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date: 21 November 2019

Abstract and Keywords

Using case studies drawn from sport and music, this chapter re-assesses the significance of popular performance cultures for contemporary postcolonial studies. Kenya’s first international athletes of the 1950s, for example, are shown to have emerged from colonial projects of nation building whilst also providing performative critiques of British sporting ideology. Meanwhile, the work of Jamaican musicians Bob Marley and Buju Banton suggests the capacity of popular music to articulate and make interventions within the politics of postcolonial experience. Such performances, the chapter argues, both embody complex processes of decolonization and postcolonial construction and provide vernacular theoretical resources for exploring their histories.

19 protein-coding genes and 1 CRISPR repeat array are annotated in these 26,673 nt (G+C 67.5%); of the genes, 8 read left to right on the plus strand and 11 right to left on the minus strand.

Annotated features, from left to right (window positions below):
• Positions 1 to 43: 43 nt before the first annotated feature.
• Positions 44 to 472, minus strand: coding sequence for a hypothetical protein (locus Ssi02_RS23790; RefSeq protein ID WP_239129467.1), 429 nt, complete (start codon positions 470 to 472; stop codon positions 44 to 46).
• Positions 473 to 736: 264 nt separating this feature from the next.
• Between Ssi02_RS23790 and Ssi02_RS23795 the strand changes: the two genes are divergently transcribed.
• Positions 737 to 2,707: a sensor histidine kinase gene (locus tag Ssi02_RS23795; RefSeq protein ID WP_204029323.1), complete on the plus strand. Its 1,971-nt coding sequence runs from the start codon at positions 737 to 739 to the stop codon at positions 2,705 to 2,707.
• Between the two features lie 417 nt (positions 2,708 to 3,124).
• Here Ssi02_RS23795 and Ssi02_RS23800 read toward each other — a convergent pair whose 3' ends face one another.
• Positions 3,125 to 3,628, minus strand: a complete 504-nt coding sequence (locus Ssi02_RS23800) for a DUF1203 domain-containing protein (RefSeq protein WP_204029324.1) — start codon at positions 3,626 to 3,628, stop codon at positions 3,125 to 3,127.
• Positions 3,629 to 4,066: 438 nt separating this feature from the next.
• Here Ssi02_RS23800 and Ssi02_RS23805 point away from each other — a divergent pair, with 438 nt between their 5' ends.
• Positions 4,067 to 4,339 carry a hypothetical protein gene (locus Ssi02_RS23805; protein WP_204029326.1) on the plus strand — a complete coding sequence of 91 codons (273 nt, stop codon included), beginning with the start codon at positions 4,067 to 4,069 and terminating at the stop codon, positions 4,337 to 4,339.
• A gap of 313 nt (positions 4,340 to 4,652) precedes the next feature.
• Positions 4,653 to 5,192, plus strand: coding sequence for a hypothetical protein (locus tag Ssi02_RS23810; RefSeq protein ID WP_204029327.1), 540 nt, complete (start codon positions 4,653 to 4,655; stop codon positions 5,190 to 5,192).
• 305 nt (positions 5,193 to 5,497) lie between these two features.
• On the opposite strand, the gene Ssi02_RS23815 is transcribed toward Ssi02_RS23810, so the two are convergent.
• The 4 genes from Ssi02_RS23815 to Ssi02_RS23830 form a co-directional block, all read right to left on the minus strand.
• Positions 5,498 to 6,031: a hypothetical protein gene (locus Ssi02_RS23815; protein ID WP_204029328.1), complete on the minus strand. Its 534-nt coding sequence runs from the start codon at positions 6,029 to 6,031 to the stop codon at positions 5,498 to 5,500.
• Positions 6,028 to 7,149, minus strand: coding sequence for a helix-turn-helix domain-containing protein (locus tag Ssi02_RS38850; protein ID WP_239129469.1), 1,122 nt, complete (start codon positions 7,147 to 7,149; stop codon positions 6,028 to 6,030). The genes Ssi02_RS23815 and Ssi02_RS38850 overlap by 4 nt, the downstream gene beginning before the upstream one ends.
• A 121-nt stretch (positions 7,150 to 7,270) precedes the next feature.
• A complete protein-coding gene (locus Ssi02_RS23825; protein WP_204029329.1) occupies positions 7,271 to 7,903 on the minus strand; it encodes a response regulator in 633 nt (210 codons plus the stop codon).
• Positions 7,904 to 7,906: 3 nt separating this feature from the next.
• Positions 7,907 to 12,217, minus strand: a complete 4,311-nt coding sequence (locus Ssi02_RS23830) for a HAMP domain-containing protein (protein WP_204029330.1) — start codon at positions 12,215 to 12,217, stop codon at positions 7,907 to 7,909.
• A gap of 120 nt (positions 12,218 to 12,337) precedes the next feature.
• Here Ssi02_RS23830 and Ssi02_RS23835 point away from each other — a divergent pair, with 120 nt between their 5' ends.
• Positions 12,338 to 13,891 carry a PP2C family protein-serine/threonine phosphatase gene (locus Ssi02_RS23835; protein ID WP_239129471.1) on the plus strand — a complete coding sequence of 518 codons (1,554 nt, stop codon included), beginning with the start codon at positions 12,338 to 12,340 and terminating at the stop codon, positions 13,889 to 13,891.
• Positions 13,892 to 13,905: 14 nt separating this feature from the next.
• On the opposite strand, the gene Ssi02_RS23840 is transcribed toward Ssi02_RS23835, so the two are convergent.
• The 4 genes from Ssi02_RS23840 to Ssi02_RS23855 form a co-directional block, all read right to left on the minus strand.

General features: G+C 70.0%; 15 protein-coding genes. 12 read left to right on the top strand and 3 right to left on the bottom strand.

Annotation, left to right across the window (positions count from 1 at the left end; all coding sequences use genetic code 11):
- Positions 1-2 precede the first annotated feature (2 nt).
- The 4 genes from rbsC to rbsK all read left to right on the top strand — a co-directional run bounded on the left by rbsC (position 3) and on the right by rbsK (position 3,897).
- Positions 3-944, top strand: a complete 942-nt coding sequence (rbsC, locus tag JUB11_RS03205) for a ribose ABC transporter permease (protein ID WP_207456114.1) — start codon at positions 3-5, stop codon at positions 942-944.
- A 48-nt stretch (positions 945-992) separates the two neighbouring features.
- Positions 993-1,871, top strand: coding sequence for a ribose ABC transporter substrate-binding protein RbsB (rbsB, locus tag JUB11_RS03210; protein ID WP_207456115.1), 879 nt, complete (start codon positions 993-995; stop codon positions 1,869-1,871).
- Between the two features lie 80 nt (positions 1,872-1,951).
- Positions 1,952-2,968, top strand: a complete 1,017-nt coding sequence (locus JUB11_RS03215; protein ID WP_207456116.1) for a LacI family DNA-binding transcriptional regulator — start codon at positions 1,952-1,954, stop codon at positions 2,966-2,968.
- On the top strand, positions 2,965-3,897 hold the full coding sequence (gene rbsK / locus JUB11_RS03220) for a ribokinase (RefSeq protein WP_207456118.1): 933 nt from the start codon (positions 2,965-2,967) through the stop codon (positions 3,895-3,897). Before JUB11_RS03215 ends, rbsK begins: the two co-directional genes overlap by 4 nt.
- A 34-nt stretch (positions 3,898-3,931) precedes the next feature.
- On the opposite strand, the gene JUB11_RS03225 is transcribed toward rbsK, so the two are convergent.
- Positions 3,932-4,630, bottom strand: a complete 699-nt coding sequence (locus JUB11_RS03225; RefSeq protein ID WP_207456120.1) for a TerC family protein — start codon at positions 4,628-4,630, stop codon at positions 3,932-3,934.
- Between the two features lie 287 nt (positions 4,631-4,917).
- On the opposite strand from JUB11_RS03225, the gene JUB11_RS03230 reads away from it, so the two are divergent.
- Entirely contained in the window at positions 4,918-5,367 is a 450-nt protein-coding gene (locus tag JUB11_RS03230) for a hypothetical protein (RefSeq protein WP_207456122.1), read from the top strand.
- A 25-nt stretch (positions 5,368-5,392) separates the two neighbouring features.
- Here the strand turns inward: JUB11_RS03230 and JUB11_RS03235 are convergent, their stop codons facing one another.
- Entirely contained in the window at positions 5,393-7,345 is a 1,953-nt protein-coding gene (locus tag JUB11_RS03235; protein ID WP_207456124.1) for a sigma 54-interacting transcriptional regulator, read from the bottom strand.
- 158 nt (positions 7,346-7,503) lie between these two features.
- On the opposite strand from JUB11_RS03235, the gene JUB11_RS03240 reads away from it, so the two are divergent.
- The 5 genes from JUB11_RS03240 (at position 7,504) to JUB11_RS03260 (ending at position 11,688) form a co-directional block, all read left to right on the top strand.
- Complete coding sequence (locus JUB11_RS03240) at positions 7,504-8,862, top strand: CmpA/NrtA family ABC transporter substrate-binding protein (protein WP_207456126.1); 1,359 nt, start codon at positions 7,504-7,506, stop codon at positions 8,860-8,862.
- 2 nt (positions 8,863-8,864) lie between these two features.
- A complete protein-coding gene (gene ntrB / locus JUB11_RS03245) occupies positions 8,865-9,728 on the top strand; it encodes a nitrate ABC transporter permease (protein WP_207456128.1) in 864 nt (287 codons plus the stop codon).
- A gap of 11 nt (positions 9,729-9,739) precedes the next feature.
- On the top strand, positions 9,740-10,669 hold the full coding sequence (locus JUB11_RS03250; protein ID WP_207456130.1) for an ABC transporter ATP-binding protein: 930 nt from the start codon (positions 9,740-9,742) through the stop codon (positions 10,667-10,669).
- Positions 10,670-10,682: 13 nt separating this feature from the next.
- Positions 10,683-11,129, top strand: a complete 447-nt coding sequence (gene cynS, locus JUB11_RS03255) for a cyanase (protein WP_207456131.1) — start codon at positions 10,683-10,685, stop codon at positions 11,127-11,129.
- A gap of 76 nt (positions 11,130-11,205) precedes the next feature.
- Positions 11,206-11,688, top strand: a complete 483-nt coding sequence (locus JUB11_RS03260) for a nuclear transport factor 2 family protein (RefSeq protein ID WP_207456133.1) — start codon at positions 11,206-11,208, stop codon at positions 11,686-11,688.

Keywords: Popular cultures, race, performance, reggae, sport

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